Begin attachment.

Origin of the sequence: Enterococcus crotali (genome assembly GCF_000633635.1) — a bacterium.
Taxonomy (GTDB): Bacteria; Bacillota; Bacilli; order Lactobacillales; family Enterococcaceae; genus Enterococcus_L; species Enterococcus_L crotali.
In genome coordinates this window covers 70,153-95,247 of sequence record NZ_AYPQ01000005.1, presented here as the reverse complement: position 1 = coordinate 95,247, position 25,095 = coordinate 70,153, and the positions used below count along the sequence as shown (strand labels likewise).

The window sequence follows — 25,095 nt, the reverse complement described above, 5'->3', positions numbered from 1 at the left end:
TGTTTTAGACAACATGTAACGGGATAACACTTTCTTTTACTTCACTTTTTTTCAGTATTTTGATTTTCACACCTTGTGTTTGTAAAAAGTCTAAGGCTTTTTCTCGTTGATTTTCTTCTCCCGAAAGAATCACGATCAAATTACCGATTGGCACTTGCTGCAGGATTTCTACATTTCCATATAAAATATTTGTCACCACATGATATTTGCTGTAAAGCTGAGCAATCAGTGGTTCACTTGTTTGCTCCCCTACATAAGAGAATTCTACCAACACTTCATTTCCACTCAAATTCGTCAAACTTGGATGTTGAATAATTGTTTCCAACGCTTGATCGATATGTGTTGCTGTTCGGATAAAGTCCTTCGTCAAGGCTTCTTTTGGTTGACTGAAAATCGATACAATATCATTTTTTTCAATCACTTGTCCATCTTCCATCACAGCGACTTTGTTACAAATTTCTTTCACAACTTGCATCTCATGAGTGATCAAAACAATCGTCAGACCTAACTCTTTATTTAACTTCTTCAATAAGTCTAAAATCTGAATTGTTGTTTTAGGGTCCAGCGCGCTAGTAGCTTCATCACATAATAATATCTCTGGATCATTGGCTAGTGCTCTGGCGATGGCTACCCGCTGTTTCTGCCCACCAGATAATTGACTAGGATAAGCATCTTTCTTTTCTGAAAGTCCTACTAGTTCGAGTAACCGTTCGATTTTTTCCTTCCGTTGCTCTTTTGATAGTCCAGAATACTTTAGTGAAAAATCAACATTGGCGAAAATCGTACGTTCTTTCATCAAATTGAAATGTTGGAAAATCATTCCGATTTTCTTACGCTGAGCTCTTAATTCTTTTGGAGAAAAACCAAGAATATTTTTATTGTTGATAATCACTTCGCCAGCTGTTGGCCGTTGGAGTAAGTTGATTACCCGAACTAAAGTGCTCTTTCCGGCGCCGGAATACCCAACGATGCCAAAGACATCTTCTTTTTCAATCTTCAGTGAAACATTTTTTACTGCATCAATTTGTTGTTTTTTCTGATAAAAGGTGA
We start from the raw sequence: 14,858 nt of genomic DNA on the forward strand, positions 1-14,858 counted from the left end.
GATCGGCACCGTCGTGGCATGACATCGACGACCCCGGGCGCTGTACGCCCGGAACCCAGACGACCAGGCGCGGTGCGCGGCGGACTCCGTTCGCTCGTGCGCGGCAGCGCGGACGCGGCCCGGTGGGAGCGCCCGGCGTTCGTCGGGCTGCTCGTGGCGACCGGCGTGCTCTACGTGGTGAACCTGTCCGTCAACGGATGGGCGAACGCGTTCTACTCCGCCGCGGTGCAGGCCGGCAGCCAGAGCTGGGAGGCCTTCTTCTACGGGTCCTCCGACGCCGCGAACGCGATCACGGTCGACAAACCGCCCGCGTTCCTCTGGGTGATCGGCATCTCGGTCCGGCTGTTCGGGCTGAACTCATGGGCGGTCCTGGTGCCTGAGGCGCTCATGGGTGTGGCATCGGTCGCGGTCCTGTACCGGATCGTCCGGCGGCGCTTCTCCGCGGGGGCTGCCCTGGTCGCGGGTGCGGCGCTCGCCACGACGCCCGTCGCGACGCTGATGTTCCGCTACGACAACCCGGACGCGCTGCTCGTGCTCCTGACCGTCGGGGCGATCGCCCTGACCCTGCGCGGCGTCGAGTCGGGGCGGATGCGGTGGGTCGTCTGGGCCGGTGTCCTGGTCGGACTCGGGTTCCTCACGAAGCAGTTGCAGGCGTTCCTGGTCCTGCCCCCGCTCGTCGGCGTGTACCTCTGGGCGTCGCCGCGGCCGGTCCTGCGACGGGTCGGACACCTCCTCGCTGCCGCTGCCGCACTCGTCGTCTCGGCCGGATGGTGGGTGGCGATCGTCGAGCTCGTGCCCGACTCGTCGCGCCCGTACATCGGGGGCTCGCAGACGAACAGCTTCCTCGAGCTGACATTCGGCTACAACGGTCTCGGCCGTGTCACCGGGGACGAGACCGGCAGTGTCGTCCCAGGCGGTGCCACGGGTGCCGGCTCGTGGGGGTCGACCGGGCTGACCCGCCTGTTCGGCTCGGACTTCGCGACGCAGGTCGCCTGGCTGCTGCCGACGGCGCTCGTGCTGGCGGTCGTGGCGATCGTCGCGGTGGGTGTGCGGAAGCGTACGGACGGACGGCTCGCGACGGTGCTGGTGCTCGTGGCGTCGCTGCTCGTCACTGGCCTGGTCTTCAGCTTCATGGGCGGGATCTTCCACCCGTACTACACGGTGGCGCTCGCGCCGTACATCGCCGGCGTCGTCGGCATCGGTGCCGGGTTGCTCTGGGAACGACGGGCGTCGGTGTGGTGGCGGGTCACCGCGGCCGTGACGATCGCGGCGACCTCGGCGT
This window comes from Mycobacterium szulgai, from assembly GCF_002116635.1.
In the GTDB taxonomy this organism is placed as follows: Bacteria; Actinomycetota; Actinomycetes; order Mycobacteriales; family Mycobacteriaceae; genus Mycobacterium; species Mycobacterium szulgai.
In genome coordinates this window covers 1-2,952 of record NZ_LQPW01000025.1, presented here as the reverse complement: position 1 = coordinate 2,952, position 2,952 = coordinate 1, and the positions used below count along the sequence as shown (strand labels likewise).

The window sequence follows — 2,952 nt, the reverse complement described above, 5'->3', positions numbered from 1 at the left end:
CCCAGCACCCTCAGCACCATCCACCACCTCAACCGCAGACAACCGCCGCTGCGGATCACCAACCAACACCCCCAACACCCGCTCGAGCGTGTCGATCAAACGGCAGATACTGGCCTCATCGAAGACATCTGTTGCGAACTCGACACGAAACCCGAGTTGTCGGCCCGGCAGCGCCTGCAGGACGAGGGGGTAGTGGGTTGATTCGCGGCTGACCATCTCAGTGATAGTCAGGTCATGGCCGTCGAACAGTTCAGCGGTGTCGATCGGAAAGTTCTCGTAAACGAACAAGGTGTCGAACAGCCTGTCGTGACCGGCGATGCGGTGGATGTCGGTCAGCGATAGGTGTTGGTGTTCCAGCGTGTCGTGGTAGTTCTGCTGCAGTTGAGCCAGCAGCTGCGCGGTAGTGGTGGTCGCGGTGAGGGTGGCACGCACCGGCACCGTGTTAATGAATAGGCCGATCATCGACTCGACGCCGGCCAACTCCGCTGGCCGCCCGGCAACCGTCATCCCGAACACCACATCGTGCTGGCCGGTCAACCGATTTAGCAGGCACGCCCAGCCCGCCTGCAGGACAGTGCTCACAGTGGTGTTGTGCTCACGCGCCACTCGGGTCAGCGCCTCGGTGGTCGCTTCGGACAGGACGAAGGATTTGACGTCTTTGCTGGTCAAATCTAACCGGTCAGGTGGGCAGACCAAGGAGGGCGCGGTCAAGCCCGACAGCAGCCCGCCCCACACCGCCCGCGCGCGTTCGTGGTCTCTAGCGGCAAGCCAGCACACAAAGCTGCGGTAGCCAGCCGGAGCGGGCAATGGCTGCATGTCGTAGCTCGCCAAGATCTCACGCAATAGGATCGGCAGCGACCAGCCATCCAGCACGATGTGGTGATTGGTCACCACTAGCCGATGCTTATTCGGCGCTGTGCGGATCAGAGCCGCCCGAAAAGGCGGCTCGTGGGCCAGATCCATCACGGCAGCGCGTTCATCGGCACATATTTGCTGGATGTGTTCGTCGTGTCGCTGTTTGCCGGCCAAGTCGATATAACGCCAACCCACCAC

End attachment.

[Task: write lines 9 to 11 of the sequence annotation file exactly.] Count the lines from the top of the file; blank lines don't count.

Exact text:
In the GTDB taxonomy this organism is placed as follows: Bacteria; Actinomycetota; Actinomycetes; order Mycobacteriales; family Mycobacteriaceae; genus Mycobacterium; species Mycobacterium szulgai.
In genome coordinates this window covers 1-2,952 of record NZ_LQPW01000025.1, presented here as the reverse complement: position 1 = coordinate 2,952, position 2,952 = coordinate 1, and the positions used below count along the sequence as shown (strand labels likewise).

The window sequence follows — 2,952 nt, the reverse complement described above, 5'->3', positions numbered from 1 at the left end: